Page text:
From Tuscaloosa, Ala., Jane is single and her interests include shopping, Justin Beiber and Hello Kitty. She likes to spend her free time with friends and avoiding homework.
Bios from much younger audiences, similar to this, are becoming more prevalent on many social networks, such as Facebook and Twitter. Although tweeting about Beiber is normal for certain age groups, young people should keep in mind the advantages and disadvantages of posting content online.
According to comScore, nine in 10 United States Internet users belong to at least one social network. Seventy-three percent of this majority are teens and young adults. With this in mind, it is never too early for this demographic to start branding themselves online.
Geoffrey Graybeal, a doctoral candidate at the University of Georgia and social media consultant, noted that social media is drastically affecting younger audiences in many ways they do not realize.
“Social media knows no boundaries or age limits for the potential to break out among the masses,” Graybeal said. “The good news for young people is that they can get a message out, brand themselves as experts in a particular topic they’re passionate about or convey their talents to the masses.”
Over the past decade, social sites have not only emerged but also become some of the most visited sites online. According to It’s All About Tech, Facebook, for example, has more than 171 million unique monthly visitors, Google+ garners 49 million and Twitter follows with 40 million. The popularity of these sites has increased the need for people to have a positive online presence.
The influx of a younger demographic on social sites shows how much these sites have changed from their original purpose. Facebook was first created as a way for college students to communicate. It was required for users to join verified collegiate networks. Since then, it has been opened up to anyone who has an email address. Twitter was originally created to promote communication between companies. Since then, Twitter is being used as a microblogging platform to engage others around the world.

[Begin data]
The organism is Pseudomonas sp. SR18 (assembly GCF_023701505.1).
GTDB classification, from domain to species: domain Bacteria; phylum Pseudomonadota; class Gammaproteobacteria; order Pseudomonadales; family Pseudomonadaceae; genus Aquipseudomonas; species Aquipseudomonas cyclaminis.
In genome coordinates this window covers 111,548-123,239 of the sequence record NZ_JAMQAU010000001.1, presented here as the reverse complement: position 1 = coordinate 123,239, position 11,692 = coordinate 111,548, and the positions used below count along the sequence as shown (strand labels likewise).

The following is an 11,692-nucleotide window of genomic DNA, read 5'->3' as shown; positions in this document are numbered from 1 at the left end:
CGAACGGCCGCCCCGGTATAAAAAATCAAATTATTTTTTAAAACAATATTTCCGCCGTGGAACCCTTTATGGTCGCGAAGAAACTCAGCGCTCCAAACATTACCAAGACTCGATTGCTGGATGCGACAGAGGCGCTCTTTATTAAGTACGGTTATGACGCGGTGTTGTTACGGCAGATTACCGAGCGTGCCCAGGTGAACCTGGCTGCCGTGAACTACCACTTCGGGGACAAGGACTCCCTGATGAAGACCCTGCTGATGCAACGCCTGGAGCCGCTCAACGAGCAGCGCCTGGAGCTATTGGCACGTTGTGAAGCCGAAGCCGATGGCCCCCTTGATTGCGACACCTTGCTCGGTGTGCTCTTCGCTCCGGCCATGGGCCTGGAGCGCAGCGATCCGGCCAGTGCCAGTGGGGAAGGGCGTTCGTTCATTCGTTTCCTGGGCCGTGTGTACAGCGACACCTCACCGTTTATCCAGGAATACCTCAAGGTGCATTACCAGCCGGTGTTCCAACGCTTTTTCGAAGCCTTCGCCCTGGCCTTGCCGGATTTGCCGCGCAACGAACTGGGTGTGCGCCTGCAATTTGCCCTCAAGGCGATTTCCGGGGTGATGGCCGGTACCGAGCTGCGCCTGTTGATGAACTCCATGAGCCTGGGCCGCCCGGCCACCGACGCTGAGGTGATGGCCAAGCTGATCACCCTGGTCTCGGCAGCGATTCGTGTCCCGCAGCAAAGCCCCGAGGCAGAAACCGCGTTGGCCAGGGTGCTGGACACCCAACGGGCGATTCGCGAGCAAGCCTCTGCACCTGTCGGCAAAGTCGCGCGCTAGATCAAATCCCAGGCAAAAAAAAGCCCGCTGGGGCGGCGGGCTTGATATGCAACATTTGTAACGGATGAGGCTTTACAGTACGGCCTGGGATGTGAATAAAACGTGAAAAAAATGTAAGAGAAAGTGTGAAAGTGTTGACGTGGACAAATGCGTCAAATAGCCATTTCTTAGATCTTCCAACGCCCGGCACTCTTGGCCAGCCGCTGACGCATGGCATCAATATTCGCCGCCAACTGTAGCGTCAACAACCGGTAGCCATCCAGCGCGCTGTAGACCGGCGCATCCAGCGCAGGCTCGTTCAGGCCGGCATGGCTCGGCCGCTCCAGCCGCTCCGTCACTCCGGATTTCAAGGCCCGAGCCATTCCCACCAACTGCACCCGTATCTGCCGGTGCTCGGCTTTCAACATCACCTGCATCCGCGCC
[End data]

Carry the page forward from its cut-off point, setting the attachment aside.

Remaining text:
Being age appropriate is vital when participating in social sites such as Facebook and Twitter. Branding yourself, online and offline, in the correct way has the potential to boost not only your brand, but also your online presence.
Jameson Hayes, social media consultant for Lede LLC, said there is no one correct way to brand yourself online.
“I think the brand must reflect who you are and, thus ‘branding correctly’ likely means being true to yourself,” Hayes said. “So ‘correct’ is subjective. However, I would note the importance of educating users on the long reach and permanence of the social Web.”
This type of personal branding has evolved with the changing roles of PR professionals and technological advances. Public relations is primarily about building quality relationships and serving as a liaison between companies and their target audiences. These relationships are vital for maintaining a constant voice to different media outlets. With so many of these outlets now being swarmed with younger audiences and evolving technologies, will social branding ever be perfected?
“Just because a new social media tool or platform develops doesn’t mean you have to use it. The biggest thing we advise corporate clients is to have an overall social media strategy that ties to your brand strategy and overall objectives. The same applies to individuals,” Graybeal said.
Social sites have become a place where young audiences engage with others in a carefree manner. Eventually, these audiences evolve and mature with the entire world watching, while the Internet is taking notes . . . permanently.
“What this means is that there is no age to start social branding. There is also no choice,” Hayes said. “Social branding occurs regardless of our intentions. So, we better start paying attention to what our brand is and teach brand management early.”